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The West Now Takes Keen Interest in Peace for Somalia

by Bethuel Kiplagat
Tuesday, April 10, 2007

The Transitional Federal Government has been making great efforts towards establishing lasting peace in Somalia, despite serious challenges in recent months, especially in and around Mogadishu.

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The terrible situation in Mogadishu has overshadowed the relatively peaceful areas notably Somaliland, Puntland and the south. Remnant hardliners of the Islamic Courts Union have largely been responsible for the recent upsurge of violence in Mogadishu.

After their disintegration in December 2006, they vowed to launch an insurgency against Ethiopian and any foreign troops stationed in the country.

The upsurge of violence in Mogadishu has triggered a major exodus of thousands of civilians to flee towards the Kenyan border.

More than one hundred people have been killed in the violence including Ethiopian soldiers and peace keeping troops from Uganda. This has prompted Ethiopia to send reinforcement. Simultaneously, there has been contact between Ethiopian military officers and the dominant hawiye clan to find a solution to the problem of escalating insecurity.

It seems that this initiative and the use of force are bearing fruit with the recently agreed truce. As a result of this effort, calm is slowly returning to Mogadishu.

Despite these major setbacks in the stabilisation of Somalia, there is some dim light at the end of the tunnel. There are internal and external efforts which, if sustained, would bear fruit and stabilise the country.

The TFG is committed to the holding of a National Reconciliation Conference starting this month till mid-June bringing together all the key stakeholders. These include traditional elders, women, religious leaders and those in Diaspora. It is hoped that the outstanding issues will be ironed out at the conference.

The fact that the league of Arab States at its recent meeting in Riyadh discussed the situation in Somalia is a very positive sign. Somalia is a member of both the Arab league and IGAD.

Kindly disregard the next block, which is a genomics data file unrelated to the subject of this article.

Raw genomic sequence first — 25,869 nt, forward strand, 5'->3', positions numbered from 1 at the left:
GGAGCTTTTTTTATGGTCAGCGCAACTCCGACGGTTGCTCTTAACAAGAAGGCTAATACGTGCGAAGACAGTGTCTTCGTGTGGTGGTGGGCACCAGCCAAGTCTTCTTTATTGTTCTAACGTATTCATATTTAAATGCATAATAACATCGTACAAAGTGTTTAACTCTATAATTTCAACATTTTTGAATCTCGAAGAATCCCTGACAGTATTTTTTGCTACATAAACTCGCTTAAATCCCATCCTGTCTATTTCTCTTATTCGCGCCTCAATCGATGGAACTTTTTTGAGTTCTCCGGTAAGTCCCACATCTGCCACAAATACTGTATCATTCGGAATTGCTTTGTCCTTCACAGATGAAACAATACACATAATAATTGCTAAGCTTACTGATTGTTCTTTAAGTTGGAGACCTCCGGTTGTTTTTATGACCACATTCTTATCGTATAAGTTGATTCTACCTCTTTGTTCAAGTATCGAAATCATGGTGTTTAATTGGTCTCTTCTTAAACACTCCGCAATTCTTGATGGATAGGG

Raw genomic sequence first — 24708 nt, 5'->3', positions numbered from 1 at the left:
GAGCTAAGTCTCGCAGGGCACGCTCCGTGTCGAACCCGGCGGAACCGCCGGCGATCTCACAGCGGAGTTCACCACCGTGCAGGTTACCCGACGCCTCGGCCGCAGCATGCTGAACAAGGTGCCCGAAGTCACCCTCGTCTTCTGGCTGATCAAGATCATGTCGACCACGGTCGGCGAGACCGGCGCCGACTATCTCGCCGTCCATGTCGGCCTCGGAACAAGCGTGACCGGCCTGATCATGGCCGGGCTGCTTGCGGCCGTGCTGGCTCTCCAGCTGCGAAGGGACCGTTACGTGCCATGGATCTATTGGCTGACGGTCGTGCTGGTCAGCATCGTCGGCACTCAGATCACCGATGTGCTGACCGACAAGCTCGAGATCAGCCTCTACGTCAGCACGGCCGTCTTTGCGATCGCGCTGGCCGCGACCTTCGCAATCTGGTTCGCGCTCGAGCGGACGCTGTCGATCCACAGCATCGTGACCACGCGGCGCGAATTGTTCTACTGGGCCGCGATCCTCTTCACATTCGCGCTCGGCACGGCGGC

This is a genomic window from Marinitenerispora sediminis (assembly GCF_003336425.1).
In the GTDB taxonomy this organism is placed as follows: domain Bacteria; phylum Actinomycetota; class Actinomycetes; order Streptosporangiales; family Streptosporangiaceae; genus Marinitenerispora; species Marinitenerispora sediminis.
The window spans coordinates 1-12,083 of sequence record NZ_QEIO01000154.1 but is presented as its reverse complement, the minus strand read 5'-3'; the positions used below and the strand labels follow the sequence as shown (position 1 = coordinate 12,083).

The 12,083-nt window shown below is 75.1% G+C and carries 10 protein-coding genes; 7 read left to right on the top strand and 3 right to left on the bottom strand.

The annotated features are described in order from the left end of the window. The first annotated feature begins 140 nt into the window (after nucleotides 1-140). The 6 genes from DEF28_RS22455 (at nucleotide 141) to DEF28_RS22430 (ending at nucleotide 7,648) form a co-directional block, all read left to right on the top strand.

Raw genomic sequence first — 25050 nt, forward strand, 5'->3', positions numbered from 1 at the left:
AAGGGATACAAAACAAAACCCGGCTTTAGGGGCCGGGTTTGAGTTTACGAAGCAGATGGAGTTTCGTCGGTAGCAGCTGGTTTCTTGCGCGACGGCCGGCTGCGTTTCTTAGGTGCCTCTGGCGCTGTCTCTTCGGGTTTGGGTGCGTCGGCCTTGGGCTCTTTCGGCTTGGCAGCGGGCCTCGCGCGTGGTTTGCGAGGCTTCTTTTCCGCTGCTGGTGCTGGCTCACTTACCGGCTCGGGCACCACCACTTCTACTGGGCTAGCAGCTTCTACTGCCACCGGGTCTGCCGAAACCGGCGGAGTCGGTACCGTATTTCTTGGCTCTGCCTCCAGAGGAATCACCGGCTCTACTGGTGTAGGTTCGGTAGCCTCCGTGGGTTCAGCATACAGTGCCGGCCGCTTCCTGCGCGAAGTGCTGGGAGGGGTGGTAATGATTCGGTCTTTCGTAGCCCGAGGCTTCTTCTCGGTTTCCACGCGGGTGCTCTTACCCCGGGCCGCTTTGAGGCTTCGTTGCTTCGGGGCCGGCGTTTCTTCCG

The presence of the IGAD chairman, President Mwai Kibaki, at the meeting was significant in forging stronger cooperation between IGAD and the Arab League in their efforts to bring peace. The conference made an appeal to its member States to hasten its steps to assist the Government of Somalia in its efforts of reconciling the people.

It is also encouraging that the International Contact Group held a meeting in Cairo to discuss the situation in Somalia. The meeting called upon the international community to accelerate support to ANISOM mission.

They did recognise the necessity of the Ethiopian forces to remain in Somalia awaiting the full strengthening of the AU force.

The inter-faith meeting held recently in Dar-es-Salaam which was attended by religious leaders from the Horn of Africa, with the exception of Djibouti, jointly came out with a strong support for the efforts being made to bring peace to Somalia. These leaders committed themselves to becoming agents of peace, first and foremost in Somalia and other troubled areas of the region.

As can be seen from the above, there is an impetus for international community and the region to focus on Somalia. It is absolutely crucial that these efforts are focused, sustained and coordinated over the long haul. No efforts should be spared in terms of time and resources. The consequences of allowing the country to revert to chaos will be far, far costly than the efforts that could be put in place now for peace. There should never be any temptation to disengage Somalia.

Ambassador Bethuel A. Kiplagat is a former Kenya's Special Envoy to Somalia and Executive Director, Africa Peace Forum

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